A sperm donor passed an extremely rare and dangerous genetic ailment to five children born to four couples. The disease, severe congenital neutropenia, can be fatal in children if untreated but is so rare that sperm banks do not test for it.
The four couples used the same sperm bank. The researchers did not have any donor sperm to test but connected the children's cases to one man because they all had the same version of the defective gene and because all the couples used the same sperm bank.
Severe congenital neutropenia occurs in about one in 5 million births. Children with the disorder lack the type of white blood cell that kills bacteria, and as a result develop severe infections shortly after birth.
American Society of Reproductive Medicine guidelines require anonymous sperm donors to provide a full family medical history going back at least three generations. The guidelines say a complete chromosome screening is not required if a proper family history is taken concerning potential hereditary disorders. Sperm donors are routinely screened for more prevalent genetic disorders like cystic fibrosis, Tay-Sachs disease and sickle cell anemia, but not for rare genetic diseases.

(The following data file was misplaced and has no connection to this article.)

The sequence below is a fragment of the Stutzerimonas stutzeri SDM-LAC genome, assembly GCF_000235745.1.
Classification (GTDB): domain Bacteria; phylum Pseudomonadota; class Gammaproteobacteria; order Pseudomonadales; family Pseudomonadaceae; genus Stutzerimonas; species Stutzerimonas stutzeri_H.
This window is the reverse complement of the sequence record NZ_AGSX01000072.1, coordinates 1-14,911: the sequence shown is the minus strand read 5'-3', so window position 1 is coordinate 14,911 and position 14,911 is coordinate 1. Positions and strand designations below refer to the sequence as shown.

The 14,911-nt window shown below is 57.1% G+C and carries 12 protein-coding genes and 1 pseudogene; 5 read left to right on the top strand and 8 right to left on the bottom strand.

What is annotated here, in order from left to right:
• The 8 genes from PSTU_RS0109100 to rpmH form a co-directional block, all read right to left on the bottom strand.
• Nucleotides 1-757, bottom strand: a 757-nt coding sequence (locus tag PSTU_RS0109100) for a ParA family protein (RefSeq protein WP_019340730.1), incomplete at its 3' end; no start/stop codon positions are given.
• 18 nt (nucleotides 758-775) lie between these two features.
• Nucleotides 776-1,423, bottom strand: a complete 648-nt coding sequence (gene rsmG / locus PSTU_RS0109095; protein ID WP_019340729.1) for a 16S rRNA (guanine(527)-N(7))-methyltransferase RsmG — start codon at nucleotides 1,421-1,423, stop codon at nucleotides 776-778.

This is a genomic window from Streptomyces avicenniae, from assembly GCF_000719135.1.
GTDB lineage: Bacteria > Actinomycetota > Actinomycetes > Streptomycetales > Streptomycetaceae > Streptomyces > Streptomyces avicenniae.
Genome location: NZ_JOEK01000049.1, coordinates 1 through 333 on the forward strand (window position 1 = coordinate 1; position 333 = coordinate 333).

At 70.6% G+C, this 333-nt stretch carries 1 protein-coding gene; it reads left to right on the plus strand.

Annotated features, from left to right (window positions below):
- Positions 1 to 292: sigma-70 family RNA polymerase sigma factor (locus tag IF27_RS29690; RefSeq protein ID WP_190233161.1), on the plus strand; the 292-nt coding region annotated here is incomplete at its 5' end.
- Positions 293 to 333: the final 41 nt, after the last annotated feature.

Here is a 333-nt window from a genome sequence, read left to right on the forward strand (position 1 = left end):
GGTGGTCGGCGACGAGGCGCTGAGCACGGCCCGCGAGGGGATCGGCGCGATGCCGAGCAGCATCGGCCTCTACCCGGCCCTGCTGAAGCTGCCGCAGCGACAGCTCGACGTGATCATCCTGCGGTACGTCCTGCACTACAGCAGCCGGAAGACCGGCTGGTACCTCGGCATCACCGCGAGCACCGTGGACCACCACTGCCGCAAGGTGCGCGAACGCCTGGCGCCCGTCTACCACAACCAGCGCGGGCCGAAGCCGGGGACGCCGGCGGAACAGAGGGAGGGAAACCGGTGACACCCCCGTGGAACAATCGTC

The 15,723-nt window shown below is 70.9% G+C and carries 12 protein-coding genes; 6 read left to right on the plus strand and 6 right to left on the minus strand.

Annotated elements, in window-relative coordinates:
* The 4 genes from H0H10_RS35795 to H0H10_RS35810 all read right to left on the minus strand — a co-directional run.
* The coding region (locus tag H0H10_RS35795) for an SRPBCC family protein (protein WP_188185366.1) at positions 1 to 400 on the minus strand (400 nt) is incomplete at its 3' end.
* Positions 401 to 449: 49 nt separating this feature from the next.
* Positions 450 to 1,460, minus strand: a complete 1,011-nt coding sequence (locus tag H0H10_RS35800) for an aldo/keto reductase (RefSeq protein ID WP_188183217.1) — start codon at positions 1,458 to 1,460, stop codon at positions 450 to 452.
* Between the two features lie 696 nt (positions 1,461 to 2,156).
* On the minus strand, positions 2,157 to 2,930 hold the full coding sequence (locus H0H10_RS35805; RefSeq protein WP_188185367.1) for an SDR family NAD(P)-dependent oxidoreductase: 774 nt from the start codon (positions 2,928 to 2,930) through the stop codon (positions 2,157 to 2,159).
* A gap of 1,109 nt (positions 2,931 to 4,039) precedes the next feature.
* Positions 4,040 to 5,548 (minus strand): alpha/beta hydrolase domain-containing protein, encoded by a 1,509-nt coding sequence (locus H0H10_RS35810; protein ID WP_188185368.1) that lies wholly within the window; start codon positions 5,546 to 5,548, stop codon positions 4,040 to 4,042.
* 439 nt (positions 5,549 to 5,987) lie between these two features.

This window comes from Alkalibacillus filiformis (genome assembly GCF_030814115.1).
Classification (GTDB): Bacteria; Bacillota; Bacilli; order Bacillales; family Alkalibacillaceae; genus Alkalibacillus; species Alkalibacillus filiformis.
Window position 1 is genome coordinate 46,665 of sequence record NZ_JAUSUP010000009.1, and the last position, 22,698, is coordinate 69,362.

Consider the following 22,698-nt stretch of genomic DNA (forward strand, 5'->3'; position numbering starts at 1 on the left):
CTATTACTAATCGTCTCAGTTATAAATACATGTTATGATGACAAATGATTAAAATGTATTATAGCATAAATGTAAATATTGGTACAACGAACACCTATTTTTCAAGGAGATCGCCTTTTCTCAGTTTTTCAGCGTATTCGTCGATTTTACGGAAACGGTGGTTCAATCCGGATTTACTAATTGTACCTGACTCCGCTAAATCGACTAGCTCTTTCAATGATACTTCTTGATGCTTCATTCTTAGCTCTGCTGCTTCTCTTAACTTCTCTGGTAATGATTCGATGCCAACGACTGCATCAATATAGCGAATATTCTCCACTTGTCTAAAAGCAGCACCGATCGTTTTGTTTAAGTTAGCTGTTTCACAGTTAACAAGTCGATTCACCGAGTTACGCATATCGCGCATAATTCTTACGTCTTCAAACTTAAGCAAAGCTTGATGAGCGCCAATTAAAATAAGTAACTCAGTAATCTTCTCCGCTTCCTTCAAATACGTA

The children are doing well through daily injections of a drug that helps build up white blood cells and fight germs and they will always have an increased risk of leukemia and a 50 percent chance of passing the disease to their own children.